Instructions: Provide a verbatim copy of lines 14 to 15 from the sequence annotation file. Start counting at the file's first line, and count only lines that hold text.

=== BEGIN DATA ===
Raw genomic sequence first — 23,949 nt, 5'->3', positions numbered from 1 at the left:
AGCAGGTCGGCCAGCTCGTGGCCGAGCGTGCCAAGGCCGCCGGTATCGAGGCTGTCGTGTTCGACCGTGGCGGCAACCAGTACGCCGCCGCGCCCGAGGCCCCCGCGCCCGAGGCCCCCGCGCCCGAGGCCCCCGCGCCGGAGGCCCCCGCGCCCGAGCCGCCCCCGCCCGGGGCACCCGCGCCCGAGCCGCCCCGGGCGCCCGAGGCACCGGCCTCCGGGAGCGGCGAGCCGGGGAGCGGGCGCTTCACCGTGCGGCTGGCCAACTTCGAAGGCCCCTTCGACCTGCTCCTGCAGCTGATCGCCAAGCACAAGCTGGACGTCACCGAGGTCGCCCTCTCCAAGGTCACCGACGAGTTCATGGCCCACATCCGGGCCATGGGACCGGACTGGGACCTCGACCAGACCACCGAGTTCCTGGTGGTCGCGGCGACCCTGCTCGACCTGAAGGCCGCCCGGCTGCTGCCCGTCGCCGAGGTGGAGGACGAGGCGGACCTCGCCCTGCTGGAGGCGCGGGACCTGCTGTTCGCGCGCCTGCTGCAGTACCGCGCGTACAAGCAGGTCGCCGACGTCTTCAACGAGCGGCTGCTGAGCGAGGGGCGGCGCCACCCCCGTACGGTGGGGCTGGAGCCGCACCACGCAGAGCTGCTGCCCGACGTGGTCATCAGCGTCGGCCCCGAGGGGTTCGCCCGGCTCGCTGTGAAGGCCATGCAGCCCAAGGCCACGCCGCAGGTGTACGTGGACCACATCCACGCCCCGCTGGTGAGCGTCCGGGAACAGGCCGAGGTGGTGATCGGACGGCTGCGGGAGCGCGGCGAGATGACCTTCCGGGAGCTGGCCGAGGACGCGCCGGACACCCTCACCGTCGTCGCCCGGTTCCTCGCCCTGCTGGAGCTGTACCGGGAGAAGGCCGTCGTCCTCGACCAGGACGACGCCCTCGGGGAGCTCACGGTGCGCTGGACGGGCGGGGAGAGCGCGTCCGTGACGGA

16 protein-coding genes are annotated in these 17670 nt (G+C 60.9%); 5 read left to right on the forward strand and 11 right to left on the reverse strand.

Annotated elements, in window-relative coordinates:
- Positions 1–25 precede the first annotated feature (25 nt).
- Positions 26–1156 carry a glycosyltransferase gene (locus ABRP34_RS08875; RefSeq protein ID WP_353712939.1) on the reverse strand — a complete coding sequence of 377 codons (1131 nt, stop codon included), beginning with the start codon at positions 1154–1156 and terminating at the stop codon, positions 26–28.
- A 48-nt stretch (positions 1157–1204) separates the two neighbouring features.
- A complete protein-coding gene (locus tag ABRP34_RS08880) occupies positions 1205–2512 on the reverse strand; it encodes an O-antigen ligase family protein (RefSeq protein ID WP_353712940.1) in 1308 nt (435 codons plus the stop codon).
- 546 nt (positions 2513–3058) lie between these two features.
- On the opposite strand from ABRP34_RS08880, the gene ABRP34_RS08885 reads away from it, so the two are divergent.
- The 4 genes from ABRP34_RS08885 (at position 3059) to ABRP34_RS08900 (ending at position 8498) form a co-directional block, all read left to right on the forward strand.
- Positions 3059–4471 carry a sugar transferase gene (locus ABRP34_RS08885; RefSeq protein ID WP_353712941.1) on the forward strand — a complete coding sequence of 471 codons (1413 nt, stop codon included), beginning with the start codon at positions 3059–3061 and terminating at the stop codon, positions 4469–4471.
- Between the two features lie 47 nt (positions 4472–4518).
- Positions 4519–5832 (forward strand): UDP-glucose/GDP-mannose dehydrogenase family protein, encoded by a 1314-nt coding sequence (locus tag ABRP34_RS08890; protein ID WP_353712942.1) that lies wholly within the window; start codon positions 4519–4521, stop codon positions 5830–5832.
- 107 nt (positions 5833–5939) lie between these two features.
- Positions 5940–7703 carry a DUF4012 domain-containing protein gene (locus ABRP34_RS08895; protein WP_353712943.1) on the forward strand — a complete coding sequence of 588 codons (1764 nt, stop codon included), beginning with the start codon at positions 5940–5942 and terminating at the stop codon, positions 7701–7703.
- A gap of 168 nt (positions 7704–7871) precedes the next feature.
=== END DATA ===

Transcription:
- Positions 4519–5832 (forward strand): UDP-glucose/GDP-mannose dehydrogenase family protein, encoded by a 1314-nt coding sequence (locus tag ABRP34_RS08890; protein ID WP_353712942.1) that lies wholly within the window; start codon positions 4519–4521, stop codon positions 5830–5832.
- 107 nt (positions 5833–5939) lie between these two features.